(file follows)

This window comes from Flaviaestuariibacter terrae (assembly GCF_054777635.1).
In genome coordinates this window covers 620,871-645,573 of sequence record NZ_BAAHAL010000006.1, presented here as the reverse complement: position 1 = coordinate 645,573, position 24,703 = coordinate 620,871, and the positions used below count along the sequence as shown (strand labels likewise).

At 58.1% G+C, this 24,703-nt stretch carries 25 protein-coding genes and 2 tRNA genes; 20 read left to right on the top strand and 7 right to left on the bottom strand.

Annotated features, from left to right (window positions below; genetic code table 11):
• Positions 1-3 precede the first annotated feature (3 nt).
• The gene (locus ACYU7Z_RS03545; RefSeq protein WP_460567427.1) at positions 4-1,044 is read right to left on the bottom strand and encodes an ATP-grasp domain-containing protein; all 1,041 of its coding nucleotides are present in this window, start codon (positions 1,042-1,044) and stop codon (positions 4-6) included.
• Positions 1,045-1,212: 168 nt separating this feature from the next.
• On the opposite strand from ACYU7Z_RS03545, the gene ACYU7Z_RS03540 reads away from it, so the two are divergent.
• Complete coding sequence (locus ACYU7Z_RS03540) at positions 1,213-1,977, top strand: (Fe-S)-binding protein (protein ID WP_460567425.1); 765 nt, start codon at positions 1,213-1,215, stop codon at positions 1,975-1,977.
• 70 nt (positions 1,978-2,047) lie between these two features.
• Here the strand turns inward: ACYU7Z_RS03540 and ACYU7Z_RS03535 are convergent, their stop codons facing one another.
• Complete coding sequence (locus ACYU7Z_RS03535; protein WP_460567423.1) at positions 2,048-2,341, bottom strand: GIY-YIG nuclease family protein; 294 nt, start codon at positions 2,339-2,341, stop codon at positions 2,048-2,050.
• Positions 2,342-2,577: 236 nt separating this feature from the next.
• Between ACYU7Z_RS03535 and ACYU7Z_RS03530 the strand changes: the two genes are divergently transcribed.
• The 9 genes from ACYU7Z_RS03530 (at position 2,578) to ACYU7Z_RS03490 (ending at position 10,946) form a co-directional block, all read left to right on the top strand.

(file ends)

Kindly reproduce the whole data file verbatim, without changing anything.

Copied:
This window comes from Flaviaestuariibacter terrae (assembly GCF_054777635.1).
In genome coordinates this window covers 620,871-645,573 of sequence record NZ_BAAHAL010000006.1, presented here as the reverse complement: position 1 = coordinate 645,573, position 24,703 = coordinate 620,871, and the positions used below count along the sequence as shown (strand labels likewise).

At 58.1% G+C, this 24,703-nt stretch carries 25 protein-coding genes and 2 tRNA genes; 20 read left to right on the top strand and 7 right to left on the bottom strand.

Annotated features, from left to right (window positions below; genetic code table 11):
• Positions 1-3 precede the first annotated feature (3 nt).
• The gene (locus ACYU7Z_RS03545; RefSeq protein WP_460567427.1) at positions 4-1,044 is read right to left on the bottom strand and encodes an ATP-grasp domain-containing protein; all 1,041 of its coding nucleotides are present in this window, start codon (positions 1,042-1,044) and stop codon (positions 4-6) included.
• Positions 1,045-1,212: 168 nt separating this feature from the next.
• On the opposite strand from ACYU7Z_RS03545, the gene ACYU7Z_RS03540 reads away from it, so the two are divergent.
• Complete coding sequence (locus ACYU7Z_RS03540) at positions 1,213-1,977, top strand: (Fe-S)-binding protein (protein ID WP_460567425.1); 765 nt, start codon at positions 1,213-1,215, stop codon at positions 1,975-1,977.
• 70 nt (positions 1,978-2,047) lie between these two features.
• Here the strand turns inward: ACYU7Z_RS03540 and ACYU7Z_RS03535 are convergent, their stop codons facing one another.
• Complete coding sequence (locus ACYU7Z_RS03535; protein WP_460567423.1) at positions 2,048-2,341, bottom strand: GIY-YIG nuclease family protein; 294 nt, start codon at positions 2,339-2,341, stop codon at positions 2,048-2,050.
• Positions 2,342-2,577: 236 nt separating this feature from the next.
• Between ACYU7Z_RS03535 and ACYU7Z_RS03530 the strand changes: the two genes are divergently transcribed.
• The 9 genes from ACYU7Z_RS03530 (at position 2,578) to ACYU7Z_RS03490 (ending at position 10,946) form a co-directional block, all read left to right on the top strand.